22 June 2015
Turns out yesterday I didn't go far enough, as usual. I went far enough today, maybe too far. Maybe I'd have been better off camping by myself at one of these lovely camping sites on top of the mountain, closer both today and tomorrow to water. I like camping by myself but I also like sleeping with other people at the shelter.
I was really excited about today's shelter—.6 off of the trail on a ridge-line with spectacular views of the New York City skyline—but I set up in the corner where I can support my battered knees on my rolled-up tent and I can't even see the view. Today was too exhausting for me to enjoy it anyway, and there's no water to cook and I'm dehydrated and feeling sick. I was afraid I'd diarrhea or vomit on the way here. I'm not eating dinner. It doesn't appeal.
Maybe this means I am sick. I have two more days of hiking and then I have to flag down a bus to New York City at the trail crossing. Supposedly it comes by. I don't even care. I'll wait till dark, then camp there if it doesn't come. I have enough food, I can yogi water if I need to, and there's a hotel in the nearby town.
There's no water at the shelter here, and unlike the north-bounders who were able to collect water within a half-mile as they climbed the ridge, I had to carry my pitiful two liters all the way from drinking fountains at the base of Bear Mountain, four miles and across two summits. It makes sense to hoard my water for morning.
I'm with two guys tonight—No Hurry, a flip-flopper from Harpers Ferry whom I really like for his lackadaisical pace and great trail attitude, and Skipper, a competitive sailor, who was thrilled to hear about Spirit, our double-ended cutter. Not that I'll be living aboard anytime soon. I feel hypocritical about that, like everything, even my hiking. Sure, I made it farther than any of these people have yet, all the way to Maine, but I did it at a feeble eight-month pace. Acting like I know anything about backpacking or thru-hiking is making me feel like a liar.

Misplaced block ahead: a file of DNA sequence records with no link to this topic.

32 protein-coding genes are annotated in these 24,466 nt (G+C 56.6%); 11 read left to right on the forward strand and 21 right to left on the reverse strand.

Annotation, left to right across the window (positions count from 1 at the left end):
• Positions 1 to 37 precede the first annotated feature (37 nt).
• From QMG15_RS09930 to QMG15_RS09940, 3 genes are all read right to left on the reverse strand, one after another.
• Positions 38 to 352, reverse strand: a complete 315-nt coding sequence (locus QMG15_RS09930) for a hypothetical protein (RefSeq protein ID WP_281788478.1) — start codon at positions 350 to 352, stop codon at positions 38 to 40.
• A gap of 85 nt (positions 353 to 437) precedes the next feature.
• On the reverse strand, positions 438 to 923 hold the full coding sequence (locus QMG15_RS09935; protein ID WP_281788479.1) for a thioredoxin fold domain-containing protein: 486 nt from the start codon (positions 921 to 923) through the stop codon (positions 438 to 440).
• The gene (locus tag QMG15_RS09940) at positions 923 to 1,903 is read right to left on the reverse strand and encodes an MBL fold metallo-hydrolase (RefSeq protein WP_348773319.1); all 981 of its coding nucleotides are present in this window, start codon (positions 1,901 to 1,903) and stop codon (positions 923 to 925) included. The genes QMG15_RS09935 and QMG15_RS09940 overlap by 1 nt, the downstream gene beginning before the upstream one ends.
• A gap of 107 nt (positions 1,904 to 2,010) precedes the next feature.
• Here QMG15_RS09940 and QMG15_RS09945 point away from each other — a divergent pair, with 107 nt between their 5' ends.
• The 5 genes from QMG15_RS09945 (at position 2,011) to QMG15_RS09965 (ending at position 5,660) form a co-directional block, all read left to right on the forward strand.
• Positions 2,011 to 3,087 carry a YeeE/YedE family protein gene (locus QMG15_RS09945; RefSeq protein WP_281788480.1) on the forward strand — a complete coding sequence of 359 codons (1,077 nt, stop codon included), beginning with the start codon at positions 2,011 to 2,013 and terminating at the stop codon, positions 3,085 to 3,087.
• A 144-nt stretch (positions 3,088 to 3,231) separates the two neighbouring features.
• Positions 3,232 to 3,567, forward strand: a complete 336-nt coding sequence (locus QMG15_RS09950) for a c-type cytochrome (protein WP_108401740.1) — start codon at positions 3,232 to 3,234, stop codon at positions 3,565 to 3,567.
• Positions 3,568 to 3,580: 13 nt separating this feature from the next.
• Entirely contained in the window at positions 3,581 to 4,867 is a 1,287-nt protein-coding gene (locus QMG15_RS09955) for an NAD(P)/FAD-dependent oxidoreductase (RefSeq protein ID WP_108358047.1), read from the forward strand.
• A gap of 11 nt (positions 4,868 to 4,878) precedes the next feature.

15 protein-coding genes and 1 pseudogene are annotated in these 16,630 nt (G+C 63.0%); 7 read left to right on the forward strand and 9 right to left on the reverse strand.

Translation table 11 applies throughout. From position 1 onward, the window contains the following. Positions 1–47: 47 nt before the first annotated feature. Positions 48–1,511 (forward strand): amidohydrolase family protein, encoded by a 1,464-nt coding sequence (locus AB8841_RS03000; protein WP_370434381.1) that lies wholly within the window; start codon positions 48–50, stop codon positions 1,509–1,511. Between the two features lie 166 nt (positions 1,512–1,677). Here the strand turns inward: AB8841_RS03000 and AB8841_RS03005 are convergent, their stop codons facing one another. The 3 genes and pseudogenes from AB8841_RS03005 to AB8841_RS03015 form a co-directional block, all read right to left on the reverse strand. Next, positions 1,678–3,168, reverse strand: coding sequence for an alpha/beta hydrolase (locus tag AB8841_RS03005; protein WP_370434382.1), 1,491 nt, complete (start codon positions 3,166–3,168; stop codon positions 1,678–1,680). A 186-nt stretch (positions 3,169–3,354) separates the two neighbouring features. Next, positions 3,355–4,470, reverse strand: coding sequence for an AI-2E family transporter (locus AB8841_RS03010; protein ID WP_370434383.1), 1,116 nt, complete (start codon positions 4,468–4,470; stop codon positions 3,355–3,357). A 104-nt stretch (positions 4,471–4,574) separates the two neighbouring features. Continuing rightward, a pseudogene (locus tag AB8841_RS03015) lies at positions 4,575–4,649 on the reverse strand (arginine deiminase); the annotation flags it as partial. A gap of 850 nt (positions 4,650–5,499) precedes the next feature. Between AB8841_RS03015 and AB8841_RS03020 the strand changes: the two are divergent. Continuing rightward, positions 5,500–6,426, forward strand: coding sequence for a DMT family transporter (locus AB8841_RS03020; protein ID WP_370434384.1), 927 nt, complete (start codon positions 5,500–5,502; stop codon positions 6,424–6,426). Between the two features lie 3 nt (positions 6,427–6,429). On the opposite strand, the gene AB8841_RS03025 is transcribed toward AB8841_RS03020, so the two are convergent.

In leaving the trail, in leaving this peripatetic outdoor life, where there are no restrictions or requirements on me other than following the blazes, I'm afraid that I'm going back into depression, back into the mire. Here I have autonomy and purpose and will. In regular life I lose all of these things. I do regain the people in my life, my family and friends. And I do need people and their love. Don't I?
So last night I trekked into the Graymoor Friary, remembering the layout from 2004 and happy that it was still a trail stop. It was a 14-mile day, and by the end I was nearly in tears from the pain. Although the bouldering is not so bad as in Massachusetts, every step onto stone jars the cartilage in my legs, feeling like bone grinding on bone. Often I can hear it, a sound of crunching and snapping. Every day the pain is worse, every day the last two miles more intense.